"hould use project management tools and


techni!ues
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Structured Application
!evelopment

Top&do(n approach

Modular desi%n

Must proceed carefully$ (ith


constant input from
pro%rammers and IT
mana%ement to achieve a sound$
(ell&inte%rated structure

Must ensure that inte%ration


capa'ility is 'uilt into each
desi%n and thorou%hly tested
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Testin% the System

After codin%$ a pro%rammer must


test each pro%ram to ma)e sure
that it functions correctly

Synta+ errors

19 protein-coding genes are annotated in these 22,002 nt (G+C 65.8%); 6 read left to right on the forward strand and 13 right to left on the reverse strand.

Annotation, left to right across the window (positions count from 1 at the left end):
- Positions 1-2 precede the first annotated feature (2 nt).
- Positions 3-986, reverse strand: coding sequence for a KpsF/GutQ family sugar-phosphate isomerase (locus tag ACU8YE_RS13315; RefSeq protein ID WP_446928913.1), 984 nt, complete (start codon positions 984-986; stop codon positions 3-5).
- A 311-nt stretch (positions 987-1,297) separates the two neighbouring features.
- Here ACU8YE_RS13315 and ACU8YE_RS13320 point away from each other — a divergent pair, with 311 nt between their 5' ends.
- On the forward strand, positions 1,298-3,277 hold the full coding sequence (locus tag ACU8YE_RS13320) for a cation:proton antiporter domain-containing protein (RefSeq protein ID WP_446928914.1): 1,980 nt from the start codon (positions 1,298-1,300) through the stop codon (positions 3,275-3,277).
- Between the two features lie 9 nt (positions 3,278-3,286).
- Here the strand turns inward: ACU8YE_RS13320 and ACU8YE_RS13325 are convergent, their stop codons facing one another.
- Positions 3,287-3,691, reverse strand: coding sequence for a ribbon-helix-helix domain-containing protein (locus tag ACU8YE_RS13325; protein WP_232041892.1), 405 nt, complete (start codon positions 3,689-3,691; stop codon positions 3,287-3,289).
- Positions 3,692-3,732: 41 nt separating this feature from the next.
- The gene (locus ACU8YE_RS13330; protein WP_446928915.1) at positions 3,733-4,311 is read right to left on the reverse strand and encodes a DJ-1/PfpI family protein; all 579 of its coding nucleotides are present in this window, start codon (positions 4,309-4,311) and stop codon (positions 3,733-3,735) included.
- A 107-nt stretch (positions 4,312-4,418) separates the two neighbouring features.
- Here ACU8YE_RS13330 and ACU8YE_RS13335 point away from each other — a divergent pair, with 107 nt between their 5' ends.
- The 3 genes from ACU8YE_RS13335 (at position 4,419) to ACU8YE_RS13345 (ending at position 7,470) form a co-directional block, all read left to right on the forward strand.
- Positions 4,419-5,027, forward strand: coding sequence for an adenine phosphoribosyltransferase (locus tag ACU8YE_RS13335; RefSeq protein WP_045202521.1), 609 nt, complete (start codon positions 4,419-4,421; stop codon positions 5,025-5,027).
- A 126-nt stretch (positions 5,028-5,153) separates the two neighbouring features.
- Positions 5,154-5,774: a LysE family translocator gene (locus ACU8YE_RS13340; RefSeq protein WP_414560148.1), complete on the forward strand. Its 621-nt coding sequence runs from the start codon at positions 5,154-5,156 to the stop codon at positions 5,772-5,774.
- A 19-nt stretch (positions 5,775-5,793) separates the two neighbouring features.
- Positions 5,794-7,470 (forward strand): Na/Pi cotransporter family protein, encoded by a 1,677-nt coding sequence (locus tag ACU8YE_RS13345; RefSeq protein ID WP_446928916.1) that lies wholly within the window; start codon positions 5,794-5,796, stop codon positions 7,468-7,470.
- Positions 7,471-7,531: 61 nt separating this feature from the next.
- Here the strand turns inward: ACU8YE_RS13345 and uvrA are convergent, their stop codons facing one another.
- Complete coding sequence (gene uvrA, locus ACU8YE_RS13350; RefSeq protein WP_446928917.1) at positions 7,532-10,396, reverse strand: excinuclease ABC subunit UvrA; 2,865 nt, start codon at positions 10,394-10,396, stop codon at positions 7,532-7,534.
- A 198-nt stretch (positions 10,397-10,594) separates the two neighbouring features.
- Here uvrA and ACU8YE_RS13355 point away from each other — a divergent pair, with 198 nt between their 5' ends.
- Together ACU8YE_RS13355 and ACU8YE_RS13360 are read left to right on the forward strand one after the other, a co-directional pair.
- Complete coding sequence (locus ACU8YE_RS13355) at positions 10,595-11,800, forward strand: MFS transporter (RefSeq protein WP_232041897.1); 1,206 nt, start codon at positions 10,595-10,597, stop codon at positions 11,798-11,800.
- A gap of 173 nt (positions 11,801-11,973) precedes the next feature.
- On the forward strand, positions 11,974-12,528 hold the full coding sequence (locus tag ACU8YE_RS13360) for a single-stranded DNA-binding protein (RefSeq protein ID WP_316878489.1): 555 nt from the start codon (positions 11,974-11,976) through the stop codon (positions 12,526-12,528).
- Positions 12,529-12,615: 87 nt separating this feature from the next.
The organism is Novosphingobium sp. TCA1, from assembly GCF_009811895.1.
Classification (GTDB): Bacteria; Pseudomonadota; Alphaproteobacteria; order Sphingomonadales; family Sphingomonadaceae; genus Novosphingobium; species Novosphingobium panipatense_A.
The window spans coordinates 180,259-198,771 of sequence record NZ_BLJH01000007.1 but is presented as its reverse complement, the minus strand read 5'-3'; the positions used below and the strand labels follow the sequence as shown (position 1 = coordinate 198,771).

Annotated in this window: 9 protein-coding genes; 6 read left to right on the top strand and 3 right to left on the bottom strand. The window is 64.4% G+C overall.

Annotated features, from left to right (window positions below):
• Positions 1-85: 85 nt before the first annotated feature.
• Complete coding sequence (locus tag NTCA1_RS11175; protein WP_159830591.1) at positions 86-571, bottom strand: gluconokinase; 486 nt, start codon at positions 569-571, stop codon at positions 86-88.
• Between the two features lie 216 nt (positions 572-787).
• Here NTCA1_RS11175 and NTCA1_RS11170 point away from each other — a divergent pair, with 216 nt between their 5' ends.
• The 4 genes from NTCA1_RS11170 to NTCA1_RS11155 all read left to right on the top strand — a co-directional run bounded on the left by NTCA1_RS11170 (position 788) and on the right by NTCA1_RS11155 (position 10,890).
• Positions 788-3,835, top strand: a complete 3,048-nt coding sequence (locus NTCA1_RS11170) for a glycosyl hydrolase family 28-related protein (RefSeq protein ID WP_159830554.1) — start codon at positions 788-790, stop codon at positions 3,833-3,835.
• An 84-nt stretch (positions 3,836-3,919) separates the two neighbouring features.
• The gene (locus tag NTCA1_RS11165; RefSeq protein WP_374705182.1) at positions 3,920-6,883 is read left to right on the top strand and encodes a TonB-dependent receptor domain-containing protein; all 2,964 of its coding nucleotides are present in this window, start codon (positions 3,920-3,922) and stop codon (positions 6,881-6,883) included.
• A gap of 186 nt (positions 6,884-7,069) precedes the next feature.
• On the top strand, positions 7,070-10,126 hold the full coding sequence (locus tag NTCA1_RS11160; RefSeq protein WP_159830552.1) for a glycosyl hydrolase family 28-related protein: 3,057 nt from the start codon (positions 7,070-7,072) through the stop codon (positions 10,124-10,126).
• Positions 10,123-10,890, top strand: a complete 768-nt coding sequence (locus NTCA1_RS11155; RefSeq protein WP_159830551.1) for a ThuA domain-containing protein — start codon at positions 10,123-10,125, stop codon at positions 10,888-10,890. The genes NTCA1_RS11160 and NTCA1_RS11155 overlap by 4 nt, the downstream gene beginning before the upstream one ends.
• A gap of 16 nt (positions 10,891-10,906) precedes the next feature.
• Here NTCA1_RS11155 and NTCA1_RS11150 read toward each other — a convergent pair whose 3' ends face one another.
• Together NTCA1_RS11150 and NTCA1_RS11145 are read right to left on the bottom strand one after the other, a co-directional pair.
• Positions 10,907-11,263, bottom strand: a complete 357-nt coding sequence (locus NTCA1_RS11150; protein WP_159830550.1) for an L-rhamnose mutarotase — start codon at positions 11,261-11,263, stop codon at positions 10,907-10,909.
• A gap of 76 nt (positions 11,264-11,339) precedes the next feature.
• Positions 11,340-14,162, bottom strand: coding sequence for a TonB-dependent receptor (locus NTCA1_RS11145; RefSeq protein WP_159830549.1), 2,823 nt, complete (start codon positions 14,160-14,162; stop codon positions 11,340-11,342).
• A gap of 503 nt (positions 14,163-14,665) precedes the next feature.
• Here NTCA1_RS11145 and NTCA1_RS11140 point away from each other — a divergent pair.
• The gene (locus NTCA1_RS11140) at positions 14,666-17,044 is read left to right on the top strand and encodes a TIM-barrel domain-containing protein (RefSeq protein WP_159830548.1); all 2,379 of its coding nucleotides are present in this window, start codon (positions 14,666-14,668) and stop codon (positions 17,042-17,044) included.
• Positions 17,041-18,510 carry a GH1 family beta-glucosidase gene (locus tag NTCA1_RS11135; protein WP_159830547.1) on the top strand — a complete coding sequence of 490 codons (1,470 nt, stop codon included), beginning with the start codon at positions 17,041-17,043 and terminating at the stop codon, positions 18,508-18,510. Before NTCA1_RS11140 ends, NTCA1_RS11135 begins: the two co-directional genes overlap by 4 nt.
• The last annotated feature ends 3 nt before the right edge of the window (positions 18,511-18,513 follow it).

!es) chec)in%

#ogic errors

Structured (al)throu%h$ or code


revie(

!esi%n (al)throu%h
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Testin% the System

-nit Testin%

Test data

$rogrammers must test programs that


interact %ith other programs and &les
individually

'egardless of %ho creates the test


plan, the project manager or a
designated analyst also revie%s the
&nal test results
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Testin% the System

Inte%ration Testin%

ntegration testing, or link testing

Testing the programs independently does


not guarantee that the data passed
bet%een them is correct

A testing se!uence should not move to the


integration stage unless it has performed
properly in all unit tests
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Testin% the System

System Testin%

Major objectives(
) $erform a &nal test of all programs
) *erify that the system %ill handle all input
data properly, both valid and invalid
) Ensure that the T sta+ has the